Yet another bout of snow, sleet and ice recently affected much of the Tennessee and Ohio Valley regions.  Although clouds were clearing in western portions of this region, allowing for a broad scale satellite view of the newly laid snow/ice field, eastern portions remained cloud-covered until sunset.  While ground reports contain valuable information about the depth of snow and/or ice, they’re only point measurements, so assumptions often have to be made about the spatial extent of the snow, until satellite observations are available (unless clouds obscure).  So, those observations would have to wait until the next day, during visible sunlight hours…or would they?  Well, not exactly…which is the point of this blog post.

The image below (Image 1) is a Snow/Cloud RGB produced by SPoRT and disseminated to collaborative NWS field offices.  The green colors represent the background surface (grass, trees, cities, etc.), while the deeper reds represent snow/ice cover.  White colors depict clouds, while reddish-white represents very cold clouds containing ice crystal clouds.  Notice the swath of snow that is visible from NE Texas into the Midwest.  Meanwhile, clouds obscure any snow/ice in eastern areas.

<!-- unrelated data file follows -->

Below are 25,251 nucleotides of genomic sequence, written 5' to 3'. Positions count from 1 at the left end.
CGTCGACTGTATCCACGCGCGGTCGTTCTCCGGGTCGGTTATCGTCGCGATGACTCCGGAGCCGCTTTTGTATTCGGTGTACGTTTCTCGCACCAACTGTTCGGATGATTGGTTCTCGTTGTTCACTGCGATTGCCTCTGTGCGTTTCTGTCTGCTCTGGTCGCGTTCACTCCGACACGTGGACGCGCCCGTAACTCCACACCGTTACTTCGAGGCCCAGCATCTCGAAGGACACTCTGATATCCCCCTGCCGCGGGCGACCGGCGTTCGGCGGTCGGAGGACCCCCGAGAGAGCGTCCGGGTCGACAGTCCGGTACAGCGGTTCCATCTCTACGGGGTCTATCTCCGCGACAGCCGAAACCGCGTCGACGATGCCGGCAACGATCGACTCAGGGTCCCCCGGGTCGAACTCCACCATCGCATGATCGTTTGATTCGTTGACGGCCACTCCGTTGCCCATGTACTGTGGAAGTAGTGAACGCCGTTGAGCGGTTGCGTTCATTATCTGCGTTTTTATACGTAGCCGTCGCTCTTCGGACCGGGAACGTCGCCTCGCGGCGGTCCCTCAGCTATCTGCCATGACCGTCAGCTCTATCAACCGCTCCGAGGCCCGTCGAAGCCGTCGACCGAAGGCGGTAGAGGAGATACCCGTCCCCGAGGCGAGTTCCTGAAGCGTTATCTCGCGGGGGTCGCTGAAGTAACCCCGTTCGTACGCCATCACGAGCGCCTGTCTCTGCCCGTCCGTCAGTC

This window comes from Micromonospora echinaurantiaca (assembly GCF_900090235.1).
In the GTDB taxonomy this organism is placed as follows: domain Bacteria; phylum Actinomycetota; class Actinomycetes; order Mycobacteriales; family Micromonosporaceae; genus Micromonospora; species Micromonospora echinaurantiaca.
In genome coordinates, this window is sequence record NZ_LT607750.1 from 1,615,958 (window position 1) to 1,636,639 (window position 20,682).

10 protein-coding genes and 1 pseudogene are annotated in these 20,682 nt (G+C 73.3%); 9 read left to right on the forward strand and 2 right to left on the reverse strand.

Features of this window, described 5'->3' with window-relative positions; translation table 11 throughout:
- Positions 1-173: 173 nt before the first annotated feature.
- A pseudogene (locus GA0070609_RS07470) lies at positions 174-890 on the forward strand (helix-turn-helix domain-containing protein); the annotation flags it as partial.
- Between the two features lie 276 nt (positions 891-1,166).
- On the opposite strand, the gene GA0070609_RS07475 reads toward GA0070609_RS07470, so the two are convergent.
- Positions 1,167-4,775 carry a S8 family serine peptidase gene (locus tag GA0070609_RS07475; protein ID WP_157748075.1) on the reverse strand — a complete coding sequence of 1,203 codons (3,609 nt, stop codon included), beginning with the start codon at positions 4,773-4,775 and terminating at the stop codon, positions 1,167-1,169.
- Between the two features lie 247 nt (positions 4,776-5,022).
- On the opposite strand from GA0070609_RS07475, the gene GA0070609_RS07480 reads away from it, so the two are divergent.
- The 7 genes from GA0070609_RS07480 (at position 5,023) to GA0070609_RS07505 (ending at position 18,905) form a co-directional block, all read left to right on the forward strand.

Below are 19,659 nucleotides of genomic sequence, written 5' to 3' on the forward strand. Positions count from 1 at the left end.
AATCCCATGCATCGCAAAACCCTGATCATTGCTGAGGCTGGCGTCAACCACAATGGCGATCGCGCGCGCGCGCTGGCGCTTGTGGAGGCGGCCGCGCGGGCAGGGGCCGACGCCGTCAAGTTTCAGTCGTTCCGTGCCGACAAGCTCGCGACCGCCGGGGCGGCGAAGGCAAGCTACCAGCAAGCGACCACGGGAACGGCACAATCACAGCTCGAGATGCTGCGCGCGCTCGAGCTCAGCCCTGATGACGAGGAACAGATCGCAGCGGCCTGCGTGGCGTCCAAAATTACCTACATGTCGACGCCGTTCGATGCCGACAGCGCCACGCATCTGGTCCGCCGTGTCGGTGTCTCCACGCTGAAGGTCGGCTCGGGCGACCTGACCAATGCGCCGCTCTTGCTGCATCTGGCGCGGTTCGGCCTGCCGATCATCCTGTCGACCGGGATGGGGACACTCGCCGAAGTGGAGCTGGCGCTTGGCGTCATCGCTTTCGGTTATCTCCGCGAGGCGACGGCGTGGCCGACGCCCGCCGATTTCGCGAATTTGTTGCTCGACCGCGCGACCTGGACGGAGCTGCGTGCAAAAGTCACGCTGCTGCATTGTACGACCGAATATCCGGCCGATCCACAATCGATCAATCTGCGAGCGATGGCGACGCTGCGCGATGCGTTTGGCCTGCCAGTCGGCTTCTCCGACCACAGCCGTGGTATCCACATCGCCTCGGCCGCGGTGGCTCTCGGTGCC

Image 1.  MODIS  Snow/Cloud RGB 1631 UTC 5 March 2015

Image 1. MODIS Snow/Cloud RGB 1631 UTC 5 March 2015

Clouds had pushed eastward by sunset, but did still not move far enough to provide a clear indication of the eastward extent of the snow/ice field that had just fallen.  However, once the VIIRS Day-Night Band imagery became available later that night, the spatial extent of the snow and ice could be fairly easily observed.  Notice in the next image (Image 2) the snow and ice cover that was apparent over portions of the Tennessee and Ohio Valley region.

Image 2.  Suomi-NPP VIIRS Day-Night Band Radiance RGB, 0805 UTC 6 March 2015.  The solid white line indicates the extent of the snow/ice cover.  Clouds are also in the image over portions of the southern Appalachians and the Gulf into the Atlantic Coastal Plain.

Image 2. Suomi-NPP VIIRS Day-Night Band Radiance RGB, 0805 UTC 6 March 2015. The solid white line indicates the extent of the snow/ice cover. Clouds are also in the image over portions of the southern Appalachians and the Gulf into the Atlantic Coastal Plain.

This type of imagery can be helpful for operational forecasters when trying to assess the potential societal impacts of lingering snow and ice, and also the impacts on sensible parameters such as temperatures and relative humidity, which can help improve weather forecasts.